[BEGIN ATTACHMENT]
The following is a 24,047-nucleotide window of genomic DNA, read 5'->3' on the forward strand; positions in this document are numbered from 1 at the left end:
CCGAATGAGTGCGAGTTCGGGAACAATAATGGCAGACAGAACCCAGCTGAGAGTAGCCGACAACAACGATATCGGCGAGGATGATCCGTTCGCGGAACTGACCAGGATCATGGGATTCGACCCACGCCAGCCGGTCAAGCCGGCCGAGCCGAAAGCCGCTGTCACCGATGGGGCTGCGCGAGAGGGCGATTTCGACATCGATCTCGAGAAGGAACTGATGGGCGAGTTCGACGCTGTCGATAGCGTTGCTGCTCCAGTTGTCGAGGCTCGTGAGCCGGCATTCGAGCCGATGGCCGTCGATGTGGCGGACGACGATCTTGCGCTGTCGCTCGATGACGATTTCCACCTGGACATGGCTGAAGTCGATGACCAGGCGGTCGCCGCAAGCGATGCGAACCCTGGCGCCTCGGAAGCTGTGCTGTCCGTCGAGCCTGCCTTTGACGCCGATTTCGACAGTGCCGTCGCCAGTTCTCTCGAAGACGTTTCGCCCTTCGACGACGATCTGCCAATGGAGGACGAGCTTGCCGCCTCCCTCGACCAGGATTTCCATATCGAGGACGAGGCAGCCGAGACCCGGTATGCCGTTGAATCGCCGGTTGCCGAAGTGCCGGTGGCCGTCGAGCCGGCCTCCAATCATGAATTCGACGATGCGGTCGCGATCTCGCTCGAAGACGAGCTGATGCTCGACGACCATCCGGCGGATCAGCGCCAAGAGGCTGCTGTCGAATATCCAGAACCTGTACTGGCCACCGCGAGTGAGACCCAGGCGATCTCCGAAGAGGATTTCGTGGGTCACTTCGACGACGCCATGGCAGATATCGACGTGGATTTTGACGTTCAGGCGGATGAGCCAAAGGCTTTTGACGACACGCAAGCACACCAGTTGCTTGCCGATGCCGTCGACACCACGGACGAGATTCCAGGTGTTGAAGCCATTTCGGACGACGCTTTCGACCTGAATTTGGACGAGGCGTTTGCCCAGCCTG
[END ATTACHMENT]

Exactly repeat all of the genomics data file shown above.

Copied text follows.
The following is a 24,047-nucleotide window of genomic DNA, read 5'->3' on the forward strand; positions in this document are numbered from 1 at the left end:
CCGAATGAGTGCGAGTTCGGGAACAATAATGGCAGACAGAACCCAGCTGAGAGTAGCCGACAACAACGATATCGGCGAGGATGATCCGTTCGCGGAACTGACCAGGATCATGGGATTCGACCCACGCCAGCCGGTCAAGCCGGCCGAGCCGAAAGCCGCTGTCACCGATGGGGCTGCGCGAGAGGGCGATTTCGACATCGATCTCGAGAAGGAACTGATGGGCGAGTTCGACGCTGTCGATAGCGTTGCTGCTCCAGTTGTCGAGGCTCGTGAGCCGGCATTCGAGCCGATGGCCGTCGATGTGGCGGACGACGATCTTGCGCTGTCGCTCGATGACGATTTCCACCTGGACATGGCTGAAGTCGATGACCAGGCGGTCGCCGCAAGCGATGCGAACCCTGGCGCCTCGGAAGCTGTGCTGTCCGTCGAGCCTGCCTTTGACGCCGATTTCGACAGTGCCGTCGCCAGTTCTCTCGAAGACGTTTCGCCCTTCGACGACGATCTGCCAATGGAGGACGAGCTTGCCGCCTCCCTCGACCAGGATTTCCATATCGAGGACGAGGCAGCCGAGACCCGGTATGCCGTTGAATCGCCGGTTGCCGAAGTGCCGGTGGCCGTCGAGCCGGCCTCCAATCATGAATTCGACGATGCGGTCGCGATCTCGCTCGAAGACGAGCTGATGCTCGACGACCATCCGGCGGATCAGCGCCAAGAGGCTGCTGTCGAATATCCAGAACCTGTACTGGCCACCGCGAGTGAGACCCAGGCGATCTCCGAAGAGGATTTCGTGGGTCACTTCGACGACGCCATGGCAGATATCGACGTGGATTTTGACGTTCAGGCGGATGAGCCAAAGGCTTTTGACGACACGCAAGCACACCAGTTGCTTGCCGATGCCGTCGACACCACGGACGAGATTCCAGGTGTTGAAGCCATTTCGGACGACGCTTTCGACCTGAATTTGGACGAGGCGTTTGCCCAGCCTG